George Chinn opened up -literally, with dynamite- Chinn’s Cave House at Brooklyn Bridge, Kentucky, in the 1920s.
It was a well-known hole in the wall where US 68 crossed the Kentucky River between Lexington and Harrodsburg famous for his wife Cotton’s ham sandwiches, and infamous for its penny and nickel slot machines operating in a not-so-secret passage in the back of the cave. When Chinn was busted for operating “illegal games of change” his defense was that his customers “don’t have a chance” to win at his rigged machines. The postcard shows the Cave House in 1942 when it was selling Hudepohl Beer. It also shows a second hole in the wall that may have been the calcite mine operated by a Chinn relative before World War I. Long gone as a business, the holes and ruins of Chinn’s Cave House still exist along the banks of the Kentucky River.
What could be more appropriate for New Jersey than a postcard celebration of a highway interchange? Not just any interchange, this is the Woodbridge Cloverleaf, the first cloverleaf interchange in America.
Originally designed in 1906 France and patented by a Maryland engineer in 1916, the cloverleaf was unnecessary until automobile traffic volumes justified the expensive of building it. That happened in New Jersey first with the construction of State Route 25 in 1928-29. Concurrently signed with US 1, NJ 25 was the main road across the waist of New Jersey connecting Philadelphia and Atlantic Seaboard cities to the south with New York and cities to the north. It intersected with NJ Route 4 (now NJ 35) in Woodbridge. Route 4 was the main road connecting the New York metropolitan area to the Jersey Shore resorts. Engineer Edward Delano with the firm Rudolph & Delano designed a tried-and-tested traffic circle and an innovative cloverleaf for the intersection. Both interchanges were designed to move large volumes of traffic through an intersection without stopping or dangerous left turns. The New Jersey Highway Department chose the cloverleaf.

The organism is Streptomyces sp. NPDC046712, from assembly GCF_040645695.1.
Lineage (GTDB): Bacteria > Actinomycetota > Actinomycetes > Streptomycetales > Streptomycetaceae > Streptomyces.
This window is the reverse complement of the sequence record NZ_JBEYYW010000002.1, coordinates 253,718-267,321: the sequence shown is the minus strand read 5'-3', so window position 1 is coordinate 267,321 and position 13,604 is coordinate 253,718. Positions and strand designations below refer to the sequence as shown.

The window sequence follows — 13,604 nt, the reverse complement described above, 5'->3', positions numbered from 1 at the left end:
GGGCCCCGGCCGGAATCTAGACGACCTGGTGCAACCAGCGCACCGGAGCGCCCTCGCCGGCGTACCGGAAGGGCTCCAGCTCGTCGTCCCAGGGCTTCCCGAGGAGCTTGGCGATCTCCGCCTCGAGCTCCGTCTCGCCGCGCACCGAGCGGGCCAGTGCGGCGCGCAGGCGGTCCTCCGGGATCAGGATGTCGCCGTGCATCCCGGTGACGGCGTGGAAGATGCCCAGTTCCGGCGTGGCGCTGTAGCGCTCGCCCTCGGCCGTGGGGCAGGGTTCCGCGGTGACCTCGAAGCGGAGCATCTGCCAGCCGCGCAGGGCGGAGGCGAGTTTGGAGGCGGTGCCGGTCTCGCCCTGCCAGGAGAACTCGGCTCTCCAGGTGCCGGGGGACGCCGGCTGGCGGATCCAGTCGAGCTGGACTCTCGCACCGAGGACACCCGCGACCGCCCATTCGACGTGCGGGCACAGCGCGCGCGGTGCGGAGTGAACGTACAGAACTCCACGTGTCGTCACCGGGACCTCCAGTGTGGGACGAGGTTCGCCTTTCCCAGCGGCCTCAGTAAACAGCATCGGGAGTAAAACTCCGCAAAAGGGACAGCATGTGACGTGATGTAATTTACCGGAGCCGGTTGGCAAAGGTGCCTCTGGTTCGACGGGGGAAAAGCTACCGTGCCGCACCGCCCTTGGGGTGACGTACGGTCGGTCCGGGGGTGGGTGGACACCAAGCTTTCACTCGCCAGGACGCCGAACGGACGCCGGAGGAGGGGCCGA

In 1939, a Georgian Revival Howard Johnson’s opened on NJ 25/US 1 not far from the Woodbridge Cloverleaf, taking advantage of the traffic plying the 4-lane spine of Megalopolis. A modern Howard Johnson’s replaced the original in 1966, which became a Landmark Inn in 1974, and was demolished for a car dealership in the 1990s.
New Jersey’s 1928 Woodbridge Cloverleaf in 2000, after NJ DOT proclaimed it to be functionally obsolete. The cloverleaf was demolished and replaced by a different design in 2007.
The tight 1928 turning radii of the Woodbridge Cloverleaf survived into the 21st century.
Designed for 1920s traffic volumes, the original Woodbridge Cloverleaf was built without accelerating or decelerating lanes. This became a problem after traffic volumes far exceeded its design capacity in the 1960s. The cloverleaf continued to function for another 40 years until concrete started spalling and holes began to appear in the bridge.
A quick message scribbled on this 1940 postcard and mailed off to family in Ohio depicts what to the transient sender was just the Greyhound bus station in Fort Wayne, Indiana.
To us of the future, it is a Streamline Moderne gem, one of more than 50 “Greyhound blue” porcelain enamel bus terminals designed by William Arrasmith and scattered across the line’s nationwide system. The Fort Wayne depot opened in 1938 replacing a Berry Street bus stop that required passengers to load and unload at the curb. The new station had a second story restaurant and loading stalls for buses screened from the street by a glass block pierced wing wall. The station closed in 1977, survived the 1980s in a neglected state of abandonment, and despite hopeful ideas for adaptive reuse was demolished in 1992. A Marriott Courtyard now stands on the site adjacent to Parkview Field built in 2009 for the Ft. Wayne Tin Caps, farm team for the San Diego Padres.